A sun- drenched cot­tage on B.C.’s South Pen­der Is­land



Scandi-white cot­tage on South Pen­der Is­land, B.C., and you might as­sume she’s a staunch min­i­mal­ist – but you’d be wrong. “I love abun­dance and clas­sic red and green for Christ­mas in the city,” says the de­signer and stylist, who lives in Van­cou­ver with her hus­band, real es­tate de­vel­oper Cameron Thorn, and their nineyear-old son, Leighton. “But the is­land is so light and serene. It makes sense that the cot­tage decor re­flects that.”

Car­rie’s less-is-more ap­proach ex­tends be­yond the decor to the very cot­tage it­self. In 2006, when she and Cameron bought the two-and-a-half-acre lot – dream­ily set on the edge of a moun­tain road over­look­ing a val­ley – they planned on build­ing a 2,400square-foot sec­ond home. “I thought it would be a good idea

to start small,” she says. “So we built this open-plan 850-square­foot guest cot­tage to start with, and we’re still here.”

The fam­ily fer­ries to the idyl­lic re­treat year-round, but dur­ing the hol­i­days, the get­away be­comes more than a respite from the city. “South Pen­der Is­land is a mag­i­cal place to spend Christ­mas,” says Car­rie. “It’s so quiet, rest­ful and un­be­liev­ably peace­ful, of­fer­ing the kind of seren­ity only na­ture can.”

It was fit­ting, then, that na­ture was the start­ing point for deck­ing out the space for Christ­mas. “I love a real tree and we al­ways for­age one from our prop­erty,” says Car­rie, re­fer­ring to the charm­ing scrawny firs that dot her land. And her hunter-gath­erer ap­proach to dec­o­rat­ing ex­tends in­side. “Each year, I walk around the cot­tage, see what’s in stor­age and try to use things we al­ready have, like an old tray or pot­tery, in dif­fer­ent ways.” She lay­ers in thrift store

finds and or­na­ments that range from vin­tage to home­made, in­clud­ing trea­sured ones cre­ated by her fa­ther-in-law.

All of th­ese de­tails set the stage for the fam­ily’s an­nual Christ­mas Eve tra­di­tions: “We have hot choco­late and mulled wine and un­wrap one present be­fore bed. In the morn­ing, we open stock­ings, go for a hike, re­turn for break­fast, then un­wrap gifts.” A log fire is lit, CBC ra­dio plays and the Mo­nop­oly board is set up and ready for a day of fam­ily time be­fore friends ar­rive for din­ner. “This kind of sim­plic­ity is the ul­ti­mate lux­ury,” says Car­rie, “es­pe­cially at Christ­mas.”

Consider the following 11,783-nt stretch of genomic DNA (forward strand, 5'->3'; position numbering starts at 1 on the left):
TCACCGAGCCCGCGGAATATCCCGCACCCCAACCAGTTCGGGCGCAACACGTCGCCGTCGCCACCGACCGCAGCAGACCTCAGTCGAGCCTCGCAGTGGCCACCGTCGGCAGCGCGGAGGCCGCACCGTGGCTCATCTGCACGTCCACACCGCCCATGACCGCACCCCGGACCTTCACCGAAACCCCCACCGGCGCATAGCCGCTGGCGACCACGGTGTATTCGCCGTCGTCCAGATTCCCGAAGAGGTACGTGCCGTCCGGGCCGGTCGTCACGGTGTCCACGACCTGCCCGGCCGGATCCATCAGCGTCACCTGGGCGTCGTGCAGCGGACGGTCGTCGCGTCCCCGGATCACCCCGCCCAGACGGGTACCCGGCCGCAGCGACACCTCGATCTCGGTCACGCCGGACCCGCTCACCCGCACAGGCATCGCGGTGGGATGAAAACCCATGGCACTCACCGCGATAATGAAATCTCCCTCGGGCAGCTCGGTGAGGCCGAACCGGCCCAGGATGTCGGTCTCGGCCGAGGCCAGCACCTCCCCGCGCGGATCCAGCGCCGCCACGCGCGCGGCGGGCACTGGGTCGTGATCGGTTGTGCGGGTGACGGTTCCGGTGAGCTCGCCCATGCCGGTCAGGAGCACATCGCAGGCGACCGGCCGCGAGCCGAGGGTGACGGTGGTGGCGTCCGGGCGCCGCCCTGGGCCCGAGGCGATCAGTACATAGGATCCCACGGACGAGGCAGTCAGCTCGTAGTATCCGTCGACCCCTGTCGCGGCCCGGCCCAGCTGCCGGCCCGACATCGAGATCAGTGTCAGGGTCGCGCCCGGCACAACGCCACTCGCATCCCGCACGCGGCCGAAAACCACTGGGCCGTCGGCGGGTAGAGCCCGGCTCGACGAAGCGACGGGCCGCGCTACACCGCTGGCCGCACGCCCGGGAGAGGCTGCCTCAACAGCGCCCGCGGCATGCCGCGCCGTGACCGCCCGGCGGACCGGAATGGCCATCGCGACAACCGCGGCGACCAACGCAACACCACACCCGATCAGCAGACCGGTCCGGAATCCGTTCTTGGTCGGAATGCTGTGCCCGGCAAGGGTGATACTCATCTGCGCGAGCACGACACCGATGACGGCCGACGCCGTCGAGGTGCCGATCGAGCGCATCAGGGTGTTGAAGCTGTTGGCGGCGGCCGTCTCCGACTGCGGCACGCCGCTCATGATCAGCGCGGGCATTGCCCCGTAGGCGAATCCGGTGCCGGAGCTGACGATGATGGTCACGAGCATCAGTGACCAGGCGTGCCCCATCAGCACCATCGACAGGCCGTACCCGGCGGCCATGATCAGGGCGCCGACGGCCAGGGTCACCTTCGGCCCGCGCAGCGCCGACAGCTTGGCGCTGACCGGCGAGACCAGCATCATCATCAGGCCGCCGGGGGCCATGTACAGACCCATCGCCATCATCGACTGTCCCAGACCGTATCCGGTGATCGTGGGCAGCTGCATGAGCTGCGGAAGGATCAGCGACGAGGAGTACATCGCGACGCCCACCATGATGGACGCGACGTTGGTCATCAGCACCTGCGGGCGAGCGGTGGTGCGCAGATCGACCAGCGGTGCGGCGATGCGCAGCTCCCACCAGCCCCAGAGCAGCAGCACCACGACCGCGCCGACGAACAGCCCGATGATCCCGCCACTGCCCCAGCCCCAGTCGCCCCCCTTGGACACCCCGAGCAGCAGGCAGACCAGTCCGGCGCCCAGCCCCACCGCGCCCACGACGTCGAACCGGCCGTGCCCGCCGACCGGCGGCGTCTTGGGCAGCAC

Just don’t call her adept mix of min­i­mal­ism and mer­ry­mak­ing a les­son in de­sign. “There are lots of rules in de­sign, and I say, ‘break them!’ I still love the chintz, dark wood and rich colours of our Van­cou­ver home, but Christ­mas needs to be au­then­tic, and that’s just what our serene lit­tle cot­tage is.”

STOCK­ING, West Elm.

In the airy dou­ble-height liv­ing area, de­fined by a strik­ing stream­lined wood-burn­ing fire­place, a black chan­de­lier makes a bold state­ment. Of the Christ­mas tree chopped from the sur­round­ing for­est, Car­rie says, “I don’t know what kind it is, but its sparse­ness works here.” RUG, IKEA; BAS­KET (un­der cof­fee ta­ble), Bacci’s.


AP­PLI­ANCES, Trail Ap­pli­ances; POT­TERY, DISHES, Janaki Larsen.

ABOVE Fam­ily ties de­fine this earthy vi­gnette: Fin­ished with a new mar­ble top, the metal cof­fee ta­ble frame hails from Car­rie’s grand­par­ents’ farm, while her fa­ther-in-law made the wooden tray. FLOOR LAMP, LightForm; TOSS CUSH­ION, Pro­vide.

BELOW Car­rie cre­ated a stu­dio feel in the small kitchen with white cab­i­netry, float­ing shelves and in­dus­trial stain­less steel. Dur­ing the hol­i­days, she loves to cook hearty dishes like casseroles.

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